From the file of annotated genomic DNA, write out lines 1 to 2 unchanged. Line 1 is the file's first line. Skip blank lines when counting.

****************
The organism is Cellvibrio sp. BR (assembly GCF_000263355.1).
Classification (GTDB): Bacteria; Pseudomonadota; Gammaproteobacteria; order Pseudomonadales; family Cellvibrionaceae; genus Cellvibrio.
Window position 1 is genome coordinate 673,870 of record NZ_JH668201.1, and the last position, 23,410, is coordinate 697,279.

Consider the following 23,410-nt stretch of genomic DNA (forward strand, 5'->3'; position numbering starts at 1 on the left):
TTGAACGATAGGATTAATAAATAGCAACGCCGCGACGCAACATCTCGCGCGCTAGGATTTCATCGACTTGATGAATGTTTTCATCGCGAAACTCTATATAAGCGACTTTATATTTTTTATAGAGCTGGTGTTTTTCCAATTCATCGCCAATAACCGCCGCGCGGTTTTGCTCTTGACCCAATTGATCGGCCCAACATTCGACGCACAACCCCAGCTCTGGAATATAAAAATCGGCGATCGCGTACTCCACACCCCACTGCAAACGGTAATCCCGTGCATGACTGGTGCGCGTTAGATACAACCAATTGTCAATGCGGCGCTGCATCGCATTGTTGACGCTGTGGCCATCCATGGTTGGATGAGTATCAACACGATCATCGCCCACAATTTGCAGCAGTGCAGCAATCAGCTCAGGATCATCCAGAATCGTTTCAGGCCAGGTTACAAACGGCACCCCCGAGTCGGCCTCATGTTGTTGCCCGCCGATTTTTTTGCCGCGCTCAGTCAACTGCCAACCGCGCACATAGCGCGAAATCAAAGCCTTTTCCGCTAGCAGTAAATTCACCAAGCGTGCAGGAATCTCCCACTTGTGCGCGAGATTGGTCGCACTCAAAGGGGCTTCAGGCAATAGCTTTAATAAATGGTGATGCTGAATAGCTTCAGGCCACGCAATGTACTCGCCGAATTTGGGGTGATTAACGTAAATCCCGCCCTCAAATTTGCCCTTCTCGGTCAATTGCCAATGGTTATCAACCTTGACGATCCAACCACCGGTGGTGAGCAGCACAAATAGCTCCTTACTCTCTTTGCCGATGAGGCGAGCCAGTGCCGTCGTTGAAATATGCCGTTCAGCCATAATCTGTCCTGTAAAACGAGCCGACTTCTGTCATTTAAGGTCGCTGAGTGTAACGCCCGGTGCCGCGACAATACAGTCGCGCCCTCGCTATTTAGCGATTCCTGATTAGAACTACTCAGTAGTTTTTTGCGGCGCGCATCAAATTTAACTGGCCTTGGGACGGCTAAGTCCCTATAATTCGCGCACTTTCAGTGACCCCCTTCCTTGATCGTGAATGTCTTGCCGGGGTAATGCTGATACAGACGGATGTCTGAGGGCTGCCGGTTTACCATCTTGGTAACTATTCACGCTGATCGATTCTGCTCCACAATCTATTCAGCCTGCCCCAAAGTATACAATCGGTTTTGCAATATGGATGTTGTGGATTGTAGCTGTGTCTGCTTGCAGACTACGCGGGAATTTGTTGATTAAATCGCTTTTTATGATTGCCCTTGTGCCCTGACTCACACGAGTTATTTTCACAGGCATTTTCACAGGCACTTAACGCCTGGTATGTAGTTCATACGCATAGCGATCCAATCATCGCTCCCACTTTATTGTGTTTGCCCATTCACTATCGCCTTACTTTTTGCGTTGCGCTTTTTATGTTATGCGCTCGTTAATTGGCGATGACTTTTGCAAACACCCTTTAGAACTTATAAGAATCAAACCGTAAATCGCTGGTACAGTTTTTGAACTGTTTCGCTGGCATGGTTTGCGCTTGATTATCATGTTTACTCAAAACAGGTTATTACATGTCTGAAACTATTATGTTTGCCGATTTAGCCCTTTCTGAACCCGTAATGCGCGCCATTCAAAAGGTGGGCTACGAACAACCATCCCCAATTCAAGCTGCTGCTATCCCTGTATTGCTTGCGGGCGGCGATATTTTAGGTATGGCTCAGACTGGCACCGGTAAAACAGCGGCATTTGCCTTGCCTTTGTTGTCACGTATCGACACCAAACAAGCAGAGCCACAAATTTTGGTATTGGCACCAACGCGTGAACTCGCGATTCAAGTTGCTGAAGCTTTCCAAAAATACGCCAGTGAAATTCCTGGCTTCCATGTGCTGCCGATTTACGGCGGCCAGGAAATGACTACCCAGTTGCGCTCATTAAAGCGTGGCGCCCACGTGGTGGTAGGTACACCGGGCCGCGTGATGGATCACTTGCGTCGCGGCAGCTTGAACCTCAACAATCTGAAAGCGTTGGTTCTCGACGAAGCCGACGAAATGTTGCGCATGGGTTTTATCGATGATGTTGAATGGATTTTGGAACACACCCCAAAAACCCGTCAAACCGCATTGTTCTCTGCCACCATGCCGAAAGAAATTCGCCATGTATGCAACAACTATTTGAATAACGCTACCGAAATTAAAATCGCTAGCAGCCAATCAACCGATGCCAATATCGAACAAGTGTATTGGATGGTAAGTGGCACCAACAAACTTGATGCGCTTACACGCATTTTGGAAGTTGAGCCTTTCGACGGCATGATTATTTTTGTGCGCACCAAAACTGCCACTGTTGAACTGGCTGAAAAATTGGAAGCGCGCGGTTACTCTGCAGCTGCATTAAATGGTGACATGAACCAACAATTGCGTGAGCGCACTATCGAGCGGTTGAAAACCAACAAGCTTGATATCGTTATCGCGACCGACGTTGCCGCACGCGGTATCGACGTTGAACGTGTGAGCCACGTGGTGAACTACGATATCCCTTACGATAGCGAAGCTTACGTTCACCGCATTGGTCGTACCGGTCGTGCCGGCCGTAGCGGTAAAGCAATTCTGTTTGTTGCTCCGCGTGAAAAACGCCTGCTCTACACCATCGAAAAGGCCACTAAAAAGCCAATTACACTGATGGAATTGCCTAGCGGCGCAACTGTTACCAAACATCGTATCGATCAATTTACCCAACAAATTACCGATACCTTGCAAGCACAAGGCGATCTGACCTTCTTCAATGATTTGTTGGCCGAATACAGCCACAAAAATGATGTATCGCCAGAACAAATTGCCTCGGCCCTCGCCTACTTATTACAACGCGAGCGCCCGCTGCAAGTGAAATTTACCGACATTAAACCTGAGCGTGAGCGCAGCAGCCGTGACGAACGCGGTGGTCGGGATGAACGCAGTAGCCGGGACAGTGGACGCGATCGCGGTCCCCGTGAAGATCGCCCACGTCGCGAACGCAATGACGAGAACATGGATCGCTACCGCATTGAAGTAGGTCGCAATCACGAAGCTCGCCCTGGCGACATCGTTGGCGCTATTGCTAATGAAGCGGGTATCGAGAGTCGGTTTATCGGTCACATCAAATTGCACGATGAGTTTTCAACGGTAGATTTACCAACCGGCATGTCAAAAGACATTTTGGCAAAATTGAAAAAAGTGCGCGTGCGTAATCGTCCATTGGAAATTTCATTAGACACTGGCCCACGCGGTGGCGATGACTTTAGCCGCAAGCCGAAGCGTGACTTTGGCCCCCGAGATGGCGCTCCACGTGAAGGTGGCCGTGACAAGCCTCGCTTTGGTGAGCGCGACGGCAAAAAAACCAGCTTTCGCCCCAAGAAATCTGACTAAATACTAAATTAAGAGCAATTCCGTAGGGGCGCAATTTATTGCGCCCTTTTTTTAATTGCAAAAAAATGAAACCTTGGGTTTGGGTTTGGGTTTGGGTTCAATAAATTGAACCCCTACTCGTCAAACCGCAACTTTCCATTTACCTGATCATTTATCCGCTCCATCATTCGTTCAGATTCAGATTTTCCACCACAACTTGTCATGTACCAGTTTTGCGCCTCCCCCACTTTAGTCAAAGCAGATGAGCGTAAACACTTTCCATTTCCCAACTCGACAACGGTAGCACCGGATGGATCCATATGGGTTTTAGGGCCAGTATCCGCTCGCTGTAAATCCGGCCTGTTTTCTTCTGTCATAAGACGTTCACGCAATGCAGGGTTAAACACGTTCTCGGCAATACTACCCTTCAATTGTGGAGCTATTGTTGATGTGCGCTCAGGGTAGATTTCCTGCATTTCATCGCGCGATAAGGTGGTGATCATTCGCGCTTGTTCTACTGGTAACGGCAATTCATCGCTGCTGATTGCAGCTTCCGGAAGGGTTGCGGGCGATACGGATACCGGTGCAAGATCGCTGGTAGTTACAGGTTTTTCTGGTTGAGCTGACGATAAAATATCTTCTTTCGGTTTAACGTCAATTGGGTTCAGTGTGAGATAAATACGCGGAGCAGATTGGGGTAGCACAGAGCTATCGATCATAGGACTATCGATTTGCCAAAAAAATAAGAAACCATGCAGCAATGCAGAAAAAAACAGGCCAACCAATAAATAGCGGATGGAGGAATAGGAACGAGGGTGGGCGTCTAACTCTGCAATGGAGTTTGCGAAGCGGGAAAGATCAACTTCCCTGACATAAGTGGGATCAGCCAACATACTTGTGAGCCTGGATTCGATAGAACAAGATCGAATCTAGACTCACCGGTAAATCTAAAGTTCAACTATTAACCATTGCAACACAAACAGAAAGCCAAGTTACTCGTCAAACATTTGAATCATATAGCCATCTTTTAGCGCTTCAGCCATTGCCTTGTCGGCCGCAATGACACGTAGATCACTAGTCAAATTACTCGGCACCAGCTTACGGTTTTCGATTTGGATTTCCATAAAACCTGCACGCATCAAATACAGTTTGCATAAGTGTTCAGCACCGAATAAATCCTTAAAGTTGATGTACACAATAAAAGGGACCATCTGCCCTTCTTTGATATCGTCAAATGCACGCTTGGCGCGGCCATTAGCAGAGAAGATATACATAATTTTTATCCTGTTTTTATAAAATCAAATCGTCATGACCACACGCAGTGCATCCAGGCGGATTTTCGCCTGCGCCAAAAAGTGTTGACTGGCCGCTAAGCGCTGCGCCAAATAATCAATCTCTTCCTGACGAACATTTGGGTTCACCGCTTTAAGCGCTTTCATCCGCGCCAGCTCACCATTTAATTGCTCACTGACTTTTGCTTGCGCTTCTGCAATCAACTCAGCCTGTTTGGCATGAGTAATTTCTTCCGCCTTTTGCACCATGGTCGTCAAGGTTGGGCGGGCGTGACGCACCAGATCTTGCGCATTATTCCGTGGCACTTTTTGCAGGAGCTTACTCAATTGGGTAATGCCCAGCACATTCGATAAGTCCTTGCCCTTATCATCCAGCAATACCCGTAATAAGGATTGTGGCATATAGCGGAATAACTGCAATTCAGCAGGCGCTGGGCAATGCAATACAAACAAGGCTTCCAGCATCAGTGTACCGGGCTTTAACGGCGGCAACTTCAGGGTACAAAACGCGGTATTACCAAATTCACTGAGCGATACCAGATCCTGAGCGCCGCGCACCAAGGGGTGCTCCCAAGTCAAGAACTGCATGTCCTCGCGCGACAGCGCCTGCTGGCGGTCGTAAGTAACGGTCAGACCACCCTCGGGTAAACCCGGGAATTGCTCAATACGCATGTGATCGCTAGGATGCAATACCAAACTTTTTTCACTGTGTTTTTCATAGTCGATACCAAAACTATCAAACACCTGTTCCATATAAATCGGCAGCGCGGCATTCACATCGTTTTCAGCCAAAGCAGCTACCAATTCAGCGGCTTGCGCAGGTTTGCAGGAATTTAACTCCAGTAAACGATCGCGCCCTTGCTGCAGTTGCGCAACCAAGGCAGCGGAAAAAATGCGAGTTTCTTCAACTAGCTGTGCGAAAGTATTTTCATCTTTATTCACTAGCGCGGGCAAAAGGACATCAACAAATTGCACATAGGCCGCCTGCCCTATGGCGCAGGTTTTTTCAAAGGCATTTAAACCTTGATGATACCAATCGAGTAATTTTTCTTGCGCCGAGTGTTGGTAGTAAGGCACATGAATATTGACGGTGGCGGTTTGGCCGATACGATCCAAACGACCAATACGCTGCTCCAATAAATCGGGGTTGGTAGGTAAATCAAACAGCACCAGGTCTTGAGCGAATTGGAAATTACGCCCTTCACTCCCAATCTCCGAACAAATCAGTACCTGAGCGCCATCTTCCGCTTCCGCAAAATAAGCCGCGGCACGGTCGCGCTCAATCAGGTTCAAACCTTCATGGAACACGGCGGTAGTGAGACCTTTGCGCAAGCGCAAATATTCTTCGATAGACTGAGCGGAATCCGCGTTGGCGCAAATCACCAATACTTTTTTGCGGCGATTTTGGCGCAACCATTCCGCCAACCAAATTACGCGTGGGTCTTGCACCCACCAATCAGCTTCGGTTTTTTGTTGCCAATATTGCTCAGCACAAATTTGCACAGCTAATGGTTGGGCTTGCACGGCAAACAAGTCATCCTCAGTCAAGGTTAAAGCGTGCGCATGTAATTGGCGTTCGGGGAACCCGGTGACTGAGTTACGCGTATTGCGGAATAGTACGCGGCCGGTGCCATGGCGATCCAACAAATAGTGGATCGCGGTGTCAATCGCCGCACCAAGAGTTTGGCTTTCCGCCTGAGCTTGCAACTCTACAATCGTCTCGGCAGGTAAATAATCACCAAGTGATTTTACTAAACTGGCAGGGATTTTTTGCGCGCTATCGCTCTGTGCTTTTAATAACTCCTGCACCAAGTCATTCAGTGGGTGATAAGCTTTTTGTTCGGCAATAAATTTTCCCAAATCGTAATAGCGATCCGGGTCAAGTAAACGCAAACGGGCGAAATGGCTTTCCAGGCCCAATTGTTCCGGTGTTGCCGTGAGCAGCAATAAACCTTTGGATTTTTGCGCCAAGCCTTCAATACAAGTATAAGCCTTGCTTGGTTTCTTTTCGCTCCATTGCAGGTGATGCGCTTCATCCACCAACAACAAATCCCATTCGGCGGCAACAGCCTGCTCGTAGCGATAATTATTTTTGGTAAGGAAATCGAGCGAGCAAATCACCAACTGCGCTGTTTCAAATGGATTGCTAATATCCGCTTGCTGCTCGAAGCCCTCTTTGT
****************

The organism is Cellvibrio sp. BR (assembly GCF_000263355.1).
Classification (GTDB): Bacteria; Pseudomonadota; Gammaproteobacteria; order Pseudomonadales; family Cellvibrionaceae; genus Cellvibrio.